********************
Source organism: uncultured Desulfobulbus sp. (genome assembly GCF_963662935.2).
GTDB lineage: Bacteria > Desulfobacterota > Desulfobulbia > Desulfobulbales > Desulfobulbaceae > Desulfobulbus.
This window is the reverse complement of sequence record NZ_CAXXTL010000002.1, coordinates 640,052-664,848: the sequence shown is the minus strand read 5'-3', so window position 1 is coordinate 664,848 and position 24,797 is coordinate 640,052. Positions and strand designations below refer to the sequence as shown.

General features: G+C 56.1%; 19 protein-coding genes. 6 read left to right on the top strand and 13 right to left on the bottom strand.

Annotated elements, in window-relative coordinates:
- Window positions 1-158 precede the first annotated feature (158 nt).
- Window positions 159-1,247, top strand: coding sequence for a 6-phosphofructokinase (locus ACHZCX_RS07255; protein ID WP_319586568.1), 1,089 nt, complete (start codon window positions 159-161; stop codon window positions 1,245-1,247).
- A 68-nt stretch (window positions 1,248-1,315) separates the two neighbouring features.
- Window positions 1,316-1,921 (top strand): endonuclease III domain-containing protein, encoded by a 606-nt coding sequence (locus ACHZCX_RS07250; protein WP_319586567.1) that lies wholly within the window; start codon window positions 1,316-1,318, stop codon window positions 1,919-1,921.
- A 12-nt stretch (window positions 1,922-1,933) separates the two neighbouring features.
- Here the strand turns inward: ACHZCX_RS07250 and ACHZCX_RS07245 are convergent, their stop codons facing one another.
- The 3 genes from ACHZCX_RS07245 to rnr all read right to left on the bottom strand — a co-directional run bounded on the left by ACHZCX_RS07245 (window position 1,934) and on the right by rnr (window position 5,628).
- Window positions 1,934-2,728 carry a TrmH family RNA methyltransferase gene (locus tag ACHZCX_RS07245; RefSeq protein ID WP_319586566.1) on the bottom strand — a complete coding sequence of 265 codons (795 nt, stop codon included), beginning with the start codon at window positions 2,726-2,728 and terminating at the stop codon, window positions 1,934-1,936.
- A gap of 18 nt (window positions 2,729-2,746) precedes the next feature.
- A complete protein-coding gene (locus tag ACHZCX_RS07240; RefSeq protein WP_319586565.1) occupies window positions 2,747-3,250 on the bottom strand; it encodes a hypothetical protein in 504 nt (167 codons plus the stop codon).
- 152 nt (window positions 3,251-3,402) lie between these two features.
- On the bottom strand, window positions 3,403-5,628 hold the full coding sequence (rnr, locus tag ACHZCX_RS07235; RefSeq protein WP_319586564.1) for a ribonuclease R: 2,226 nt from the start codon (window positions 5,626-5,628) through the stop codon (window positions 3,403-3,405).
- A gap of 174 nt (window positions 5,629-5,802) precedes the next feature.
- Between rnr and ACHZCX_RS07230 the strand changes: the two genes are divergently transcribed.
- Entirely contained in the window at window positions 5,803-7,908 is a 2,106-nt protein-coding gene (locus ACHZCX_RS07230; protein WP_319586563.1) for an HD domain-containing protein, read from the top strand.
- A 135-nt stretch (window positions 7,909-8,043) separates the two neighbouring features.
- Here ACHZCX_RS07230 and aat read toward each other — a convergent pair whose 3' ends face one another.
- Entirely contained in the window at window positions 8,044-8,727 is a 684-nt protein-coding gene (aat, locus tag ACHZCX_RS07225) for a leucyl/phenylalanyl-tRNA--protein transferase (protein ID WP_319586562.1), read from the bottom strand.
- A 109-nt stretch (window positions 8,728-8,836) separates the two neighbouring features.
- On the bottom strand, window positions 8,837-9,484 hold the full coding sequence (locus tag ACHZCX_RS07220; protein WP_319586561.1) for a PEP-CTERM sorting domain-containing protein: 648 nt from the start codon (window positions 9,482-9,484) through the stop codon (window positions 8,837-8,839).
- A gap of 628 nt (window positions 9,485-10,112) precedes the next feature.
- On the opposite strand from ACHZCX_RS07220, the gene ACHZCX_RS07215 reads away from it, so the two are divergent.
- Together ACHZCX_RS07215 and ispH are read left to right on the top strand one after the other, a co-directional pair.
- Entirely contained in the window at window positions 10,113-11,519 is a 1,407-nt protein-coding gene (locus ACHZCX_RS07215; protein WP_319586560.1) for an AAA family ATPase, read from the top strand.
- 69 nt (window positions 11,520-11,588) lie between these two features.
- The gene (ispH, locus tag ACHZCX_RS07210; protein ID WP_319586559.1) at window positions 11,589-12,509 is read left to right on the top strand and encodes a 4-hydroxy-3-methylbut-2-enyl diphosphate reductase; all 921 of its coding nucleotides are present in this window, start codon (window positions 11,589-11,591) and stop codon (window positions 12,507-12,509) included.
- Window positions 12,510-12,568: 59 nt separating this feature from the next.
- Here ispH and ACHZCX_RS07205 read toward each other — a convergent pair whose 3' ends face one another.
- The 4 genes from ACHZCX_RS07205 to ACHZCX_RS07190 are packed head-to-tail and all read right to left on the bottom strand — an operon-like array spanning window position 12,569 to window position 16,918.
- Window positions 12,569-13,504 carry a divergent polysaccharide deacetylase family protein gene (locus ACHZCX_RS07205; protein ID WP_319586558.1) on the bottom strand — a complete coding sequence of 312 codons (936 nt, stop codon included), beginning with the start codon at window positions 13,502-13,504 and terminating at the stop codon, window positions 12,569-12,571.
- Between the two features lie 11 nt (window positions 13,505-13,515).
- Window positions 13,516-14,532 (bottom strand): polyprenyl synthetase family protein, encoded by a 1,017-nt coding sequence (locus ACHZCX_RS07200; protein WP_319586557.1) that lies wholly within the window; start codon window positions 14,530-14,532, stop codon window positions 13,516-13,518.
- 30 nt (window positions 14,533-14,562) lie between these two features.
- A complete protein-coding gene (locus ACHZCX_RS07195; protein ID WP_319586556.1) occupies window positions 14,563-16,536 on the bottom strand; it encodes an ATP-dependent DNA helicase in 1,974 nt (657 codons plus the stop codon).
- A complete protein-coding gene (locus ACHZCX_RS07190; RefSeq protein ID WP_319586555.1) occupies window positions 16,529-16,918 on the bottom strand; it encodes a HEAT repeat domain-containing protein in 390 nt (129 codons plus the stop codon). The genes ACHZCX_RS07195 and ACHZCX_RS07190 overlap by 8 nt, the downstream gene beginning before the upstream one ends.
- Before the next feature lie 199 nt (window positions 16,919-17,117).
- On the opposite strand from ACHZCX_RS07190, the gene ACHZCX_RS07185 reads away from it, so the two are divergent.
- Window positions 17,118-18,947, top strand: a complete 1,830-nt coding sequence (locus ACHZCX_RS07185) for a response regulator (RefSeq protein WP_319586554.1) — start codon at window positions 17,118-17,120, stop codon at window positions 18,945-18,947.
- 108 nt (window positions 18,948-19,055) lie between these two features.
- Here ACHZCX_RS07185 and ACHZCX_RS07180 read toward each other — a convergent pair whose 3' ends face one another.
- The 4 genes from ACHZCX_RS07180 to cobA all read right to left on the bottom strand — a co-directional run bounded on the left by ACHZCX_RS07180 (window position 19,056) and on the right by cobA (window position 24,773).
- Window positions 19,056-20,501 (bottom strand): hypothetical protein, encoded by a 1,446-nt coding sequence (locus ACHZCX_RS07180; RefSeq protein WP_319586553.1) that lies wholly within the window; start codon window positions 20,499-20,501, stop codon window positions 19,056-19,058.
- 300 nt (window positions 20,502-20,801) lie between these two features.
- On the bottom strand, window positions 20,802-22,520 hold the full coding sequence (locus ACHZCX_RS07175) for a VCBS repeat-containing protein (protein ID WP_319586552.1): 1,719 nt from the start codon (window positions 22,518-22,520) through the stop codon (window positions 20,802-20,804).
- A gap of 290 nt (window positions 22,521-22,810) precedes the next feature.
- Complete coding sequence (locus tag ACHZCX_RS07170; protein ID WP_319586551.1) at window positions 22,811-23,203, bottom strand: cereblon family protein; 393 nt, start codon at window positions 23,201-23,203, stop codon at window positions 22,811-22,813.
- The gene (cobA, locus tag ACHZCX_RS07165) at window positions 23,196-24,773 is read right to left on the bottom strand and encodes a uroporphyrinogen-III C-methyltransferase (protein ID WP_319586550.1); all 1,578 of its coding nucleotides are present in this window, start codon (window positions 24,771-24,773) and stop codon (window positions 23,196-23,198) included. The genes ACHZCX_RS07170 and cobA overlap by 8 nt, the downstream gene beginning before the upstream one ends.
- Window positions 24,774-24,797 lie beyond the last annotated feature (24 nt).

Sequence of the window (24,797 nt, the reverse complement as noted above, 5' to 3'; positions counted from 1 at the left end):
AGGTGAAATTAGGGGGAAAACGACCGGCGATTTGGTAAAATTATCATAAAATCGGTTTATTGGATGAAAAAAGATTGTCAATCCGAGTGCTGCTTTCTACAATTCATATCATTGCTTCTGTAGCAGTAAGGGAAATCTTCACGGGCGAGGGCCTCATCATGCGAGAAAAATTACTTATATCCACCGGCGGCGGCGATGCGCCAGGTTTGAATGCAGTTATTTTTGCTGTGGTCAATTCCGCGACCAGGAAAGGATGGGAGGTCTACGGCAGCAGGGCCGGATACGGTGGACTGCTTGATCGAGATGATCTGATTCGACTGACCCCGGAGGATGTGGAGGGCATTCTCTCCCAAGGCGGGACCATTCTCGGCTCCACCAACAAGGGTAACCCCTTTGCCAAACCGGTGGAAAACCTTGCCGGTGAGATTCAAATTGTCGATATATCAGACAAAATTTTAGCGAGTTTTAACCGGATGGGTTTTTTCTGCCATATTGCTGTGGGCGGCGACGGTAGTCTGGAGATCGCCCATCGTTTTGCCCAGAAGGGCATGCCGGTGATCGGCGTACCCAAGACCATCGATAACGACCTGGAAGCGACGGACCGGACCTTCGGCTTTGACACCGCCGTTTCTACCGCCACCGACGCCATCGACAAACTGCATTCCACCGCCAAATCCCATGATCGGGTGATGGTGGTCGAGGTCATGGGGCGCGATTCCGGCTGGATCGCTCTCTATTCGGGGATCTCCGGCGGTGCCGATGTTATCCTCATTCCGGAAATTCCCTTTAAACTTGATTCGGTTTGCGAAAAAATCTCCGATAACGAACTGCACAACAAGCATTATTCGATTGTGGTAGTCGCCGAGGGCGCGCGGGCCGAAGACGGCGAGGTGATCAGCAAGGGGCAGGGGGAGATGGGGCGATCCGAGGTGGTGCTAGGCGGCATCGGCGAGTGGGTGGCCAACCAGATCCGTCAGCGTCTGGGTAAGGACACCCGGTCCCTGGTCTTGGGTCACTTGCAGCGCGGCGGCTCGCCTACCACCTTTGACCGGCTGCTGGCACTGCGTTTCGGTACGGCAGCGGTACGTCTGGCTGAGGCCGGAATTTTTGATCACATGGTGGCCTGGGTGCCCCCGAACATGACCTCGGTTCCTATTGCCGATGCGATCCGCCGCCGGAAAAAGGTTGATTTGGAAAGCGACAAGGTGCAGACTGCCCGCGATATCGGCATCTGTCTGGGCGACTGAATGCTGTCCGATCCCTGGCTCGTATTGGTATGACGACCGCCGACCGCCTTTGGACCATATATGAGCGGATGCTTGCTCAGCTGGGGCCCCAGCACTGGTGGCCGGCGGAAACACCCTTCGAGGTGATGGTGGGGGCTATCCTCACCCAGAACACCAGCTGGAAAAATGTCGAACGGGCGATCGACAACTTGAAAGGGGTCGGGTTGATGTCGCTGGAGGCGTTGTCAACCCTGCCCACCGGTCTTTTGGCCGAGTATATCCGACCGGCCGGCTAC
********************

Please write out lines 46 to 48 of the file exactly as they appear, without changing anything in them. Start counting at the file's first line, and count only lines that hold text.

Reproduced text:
- The 4 genes from ACHZCX_RS07180 to cobA all read right to left on the bottom strand — a co-directional run bounded on the left by ACHZCX_RS07180 (window position 19,056) and on the right by cobA (window position 24,773).
- Window positions 19,056-20,501 (bottom strand): hypothetical protein, encoded by a 1,446-nt coding sequence (locus ACHZCX_RS07180; RefSeq protein WP_319586553.1) that lies wholly within the window; start codon window positions 20,499-20,501, stop codon window positions 19,056-19,058.
- 300 nt (window positions 20,502-20,801) lie between these two features.